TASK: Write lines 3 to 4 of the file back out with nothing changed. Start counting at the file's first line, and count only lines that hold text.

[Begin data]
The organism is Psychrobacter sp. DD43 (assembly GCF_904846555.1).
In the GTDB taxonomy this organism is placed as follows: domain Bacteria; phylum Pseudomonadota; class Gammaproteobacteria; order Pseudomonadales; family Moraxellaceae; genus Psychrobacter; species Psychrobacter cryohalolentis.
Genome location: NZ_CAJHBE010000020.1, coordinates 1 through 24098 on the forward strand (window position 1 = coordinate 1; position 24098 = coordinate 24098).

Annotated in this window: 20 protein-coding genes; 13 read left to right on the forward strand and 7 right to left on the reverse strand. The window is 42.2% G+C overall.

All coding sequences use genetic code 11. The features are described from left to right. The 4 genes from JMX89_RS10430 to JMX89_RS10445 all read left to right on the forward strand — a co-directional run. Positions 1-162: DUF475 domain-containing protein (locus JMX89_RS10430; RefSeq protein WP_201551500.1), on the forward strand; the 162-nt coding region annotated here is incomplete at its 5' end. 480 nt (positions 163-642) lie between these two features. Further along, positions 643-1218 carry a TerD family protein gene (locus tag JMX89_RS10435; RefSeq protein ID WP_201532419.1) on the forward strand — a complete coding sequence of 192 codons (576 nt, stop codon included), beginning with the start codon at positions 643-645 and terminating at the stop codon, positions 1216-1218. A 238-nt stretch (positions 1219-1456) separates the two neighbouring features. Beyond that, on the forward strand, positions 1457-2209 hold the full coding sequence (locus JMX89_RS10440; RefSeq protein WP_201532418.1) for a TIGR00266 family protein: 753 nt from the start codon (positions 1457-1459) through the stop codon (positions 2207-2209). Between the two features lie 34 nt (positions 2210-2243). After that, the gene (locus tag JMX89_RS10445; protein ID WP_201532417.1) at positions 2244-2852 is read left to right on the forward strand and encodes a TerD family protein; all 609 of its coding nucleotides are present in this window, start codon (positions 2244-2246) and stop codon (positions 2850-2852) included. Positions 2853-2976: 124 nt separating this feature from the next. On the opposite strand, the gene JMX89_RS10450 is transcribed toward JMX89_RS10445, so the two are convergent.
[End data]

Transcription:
Genome location: NZ_CAJHBE010000020.1, coordinates 1 through 24098 on the forward strand (window position 1 = coordinate 1; position 24098 = coordinate 24098).

Annotated in this window: 20 protein-coding genes; 13 read left to right on the forward strand and 7 right to left on the reverse strand. The window is 42.2% G+C overall.